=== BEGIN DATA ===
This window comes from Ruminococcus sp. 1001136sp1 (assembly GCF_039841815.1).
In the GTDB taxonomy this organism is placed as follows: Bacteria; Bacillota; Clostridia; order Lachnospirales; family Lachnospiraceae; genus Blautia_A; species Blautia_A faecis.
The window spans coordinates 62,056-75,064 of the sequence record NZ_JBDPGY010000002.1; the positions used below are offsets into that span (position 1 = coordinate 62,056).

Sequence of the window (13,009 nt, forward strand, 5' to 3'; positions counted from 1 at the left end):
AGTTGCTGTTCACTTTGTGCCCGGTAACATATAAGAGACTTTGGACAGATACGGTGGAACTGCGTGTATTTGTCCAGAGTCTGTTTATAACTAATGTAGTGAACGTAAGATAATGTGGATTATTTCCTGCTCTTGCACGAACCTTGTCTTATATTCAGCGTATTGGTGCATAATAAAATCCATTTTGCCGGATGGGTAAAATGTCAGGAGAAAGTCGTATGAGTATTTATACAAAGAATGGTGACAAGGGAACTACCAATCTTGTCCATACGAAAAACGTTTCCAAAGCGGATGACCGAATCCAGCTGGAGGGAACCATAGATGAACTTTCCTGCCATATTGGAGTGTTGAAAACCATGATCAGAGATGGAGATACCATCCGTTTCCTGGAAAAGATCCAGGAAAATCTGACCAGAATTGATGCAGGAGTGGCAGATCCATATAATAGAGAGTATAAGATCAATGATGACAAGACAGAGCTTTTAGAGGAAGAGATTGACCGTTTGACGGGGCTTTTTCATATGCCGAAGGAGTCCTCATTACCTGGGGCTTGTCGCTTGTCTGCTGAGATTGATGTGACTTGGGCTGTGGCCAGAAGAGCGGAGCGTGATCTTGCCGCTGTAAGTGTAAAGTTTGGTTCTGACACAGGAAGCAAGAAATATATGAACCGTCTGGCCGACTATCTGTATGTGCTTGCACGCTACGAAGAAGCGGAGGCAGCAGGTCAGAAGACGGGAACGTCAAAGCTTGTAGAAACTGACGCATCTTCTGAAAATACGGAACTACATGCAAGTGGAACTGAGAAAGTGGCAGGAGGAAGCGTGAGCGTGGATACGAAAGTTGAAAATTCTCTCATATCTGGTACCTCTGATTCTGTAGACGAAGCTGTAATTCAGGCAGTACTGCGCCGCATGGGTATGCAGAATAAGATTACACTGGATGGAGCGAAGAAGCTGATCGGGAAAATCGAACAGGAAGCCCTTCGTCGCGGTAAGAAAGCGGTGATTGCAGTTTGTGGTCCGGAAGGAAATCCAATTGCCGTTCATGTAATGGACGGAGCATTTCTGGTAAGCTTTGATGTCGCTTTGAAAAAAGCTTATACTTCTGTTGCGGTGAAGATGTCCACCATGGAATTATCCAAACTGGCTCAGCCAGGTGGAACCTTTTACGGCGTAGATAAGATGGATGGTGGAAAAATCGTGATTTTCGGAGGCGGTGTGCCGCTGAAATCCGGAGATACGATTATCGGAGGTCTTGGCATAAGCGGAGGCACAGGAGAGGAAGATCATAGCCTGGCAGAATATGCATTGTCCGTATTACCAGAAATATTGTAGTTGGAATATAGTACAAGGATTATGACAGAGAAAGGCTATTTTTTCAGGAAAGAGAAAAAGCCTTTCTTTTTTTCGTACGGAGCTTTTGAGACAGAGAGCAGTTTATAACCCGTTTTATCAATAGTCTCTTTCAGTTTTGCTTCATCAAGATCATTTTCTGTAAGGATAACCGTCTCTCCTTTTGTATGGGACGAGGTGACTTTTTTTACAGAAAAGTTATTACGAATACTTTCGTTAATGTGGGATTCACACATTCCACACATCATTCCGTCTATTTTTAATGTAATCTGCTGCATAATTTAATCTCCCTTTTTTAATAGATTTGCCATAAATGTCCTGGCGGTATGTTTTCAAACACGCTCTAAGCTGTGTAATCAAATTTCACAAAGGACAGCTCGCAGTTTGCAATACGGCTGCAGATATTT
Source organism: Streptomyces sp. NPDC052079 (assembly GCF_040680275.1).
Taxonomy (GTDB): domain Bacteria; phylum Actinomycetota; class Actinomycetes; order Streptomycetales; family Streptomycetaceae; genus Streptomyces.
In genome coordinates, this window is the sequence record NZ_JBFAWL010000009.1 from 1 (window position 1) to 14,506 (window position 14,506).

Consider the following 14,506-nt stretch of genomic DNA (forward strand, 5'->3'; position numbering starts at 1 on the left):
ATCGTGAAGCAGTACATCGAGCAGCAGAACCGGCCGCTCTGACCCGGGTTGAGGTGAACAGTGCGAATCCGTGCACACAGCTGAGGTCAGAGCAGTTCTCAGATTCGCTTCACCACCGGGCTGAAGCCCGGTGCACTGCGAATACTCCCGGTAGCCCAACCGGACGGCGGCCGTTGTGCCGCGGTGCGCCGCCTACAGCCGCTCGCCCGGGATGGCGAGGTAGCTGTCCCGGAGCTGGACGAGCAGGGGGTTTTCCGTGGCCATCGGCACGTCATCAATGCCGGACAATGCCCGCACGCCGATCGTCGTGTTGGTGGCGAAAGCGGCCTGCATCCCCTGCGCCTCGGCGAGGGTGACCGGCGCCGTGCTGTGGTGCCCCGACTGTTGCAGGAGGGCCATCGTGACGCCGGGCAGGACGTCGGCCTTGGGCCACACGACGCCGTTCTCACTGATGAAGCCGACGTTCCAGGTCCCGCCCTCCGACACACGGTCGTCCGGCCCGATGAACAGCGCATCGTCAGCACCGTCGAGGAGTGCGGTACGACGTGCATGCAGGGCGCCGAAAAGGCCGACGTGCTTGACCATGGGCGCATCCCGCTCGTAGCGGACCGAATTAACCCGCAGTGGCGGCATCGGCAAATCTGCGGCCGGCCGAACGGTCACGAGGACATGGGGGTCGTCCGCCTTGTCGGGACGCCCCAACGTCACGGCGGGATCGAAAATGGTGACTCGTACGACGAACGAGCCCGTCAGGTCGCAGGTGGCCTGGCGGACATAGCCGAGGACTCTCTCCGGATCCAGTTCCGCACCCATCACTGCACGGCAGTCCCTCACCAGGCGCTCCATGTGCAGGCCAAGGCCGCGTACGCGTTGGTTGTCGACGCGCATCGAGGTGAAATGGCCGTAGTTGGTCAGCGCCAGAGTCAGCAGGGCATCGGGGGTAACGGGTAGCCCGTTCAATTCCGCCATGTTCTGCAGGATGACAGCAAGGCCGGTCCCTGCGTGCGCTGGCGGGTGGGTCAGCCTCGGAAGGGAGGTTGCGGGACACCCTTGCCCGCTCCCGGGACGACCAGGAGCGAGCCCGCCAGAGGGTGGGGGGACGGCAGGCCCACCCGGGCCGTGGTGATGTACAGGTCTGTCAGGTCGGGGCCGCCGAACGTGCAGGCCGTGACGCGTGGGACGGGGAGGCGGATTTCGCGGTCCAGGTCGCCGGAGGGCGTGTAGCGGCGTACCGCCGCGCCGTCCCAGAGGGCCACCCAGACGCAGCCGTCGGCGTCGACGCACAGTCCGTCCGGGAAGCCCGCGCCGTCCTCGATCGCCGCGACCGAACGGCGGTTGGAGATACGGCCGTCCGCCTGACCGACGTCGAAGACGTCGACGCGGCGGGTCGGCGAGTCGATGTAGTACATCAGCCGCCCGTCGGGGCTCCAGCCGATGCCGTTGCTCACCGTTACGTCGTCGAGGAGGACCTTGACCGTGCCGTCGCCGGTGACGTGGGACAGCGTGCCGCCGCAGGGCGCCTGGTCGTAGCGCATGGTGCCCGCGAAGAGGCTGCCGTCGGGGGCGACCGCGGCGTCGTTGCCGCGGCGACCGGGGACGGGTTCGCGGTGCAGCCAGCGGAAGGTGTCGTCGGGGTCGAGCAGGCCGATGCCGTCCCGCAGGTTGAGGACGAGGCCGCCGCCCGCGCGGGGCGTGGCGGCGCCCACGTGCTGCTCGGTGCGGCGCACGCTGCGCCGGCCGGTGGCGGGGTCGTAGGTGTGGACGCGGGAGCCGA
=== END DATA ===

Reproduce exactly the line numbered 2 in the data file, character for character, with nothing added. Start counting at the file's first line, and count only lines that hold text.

In the GTDB taxonomy this organism is placed as follows: Bacteria; Bacillota; Clostridia; order Lachnospirales; family Lachnospiraceae; genus Blautia_A; species Blautia_A faecis.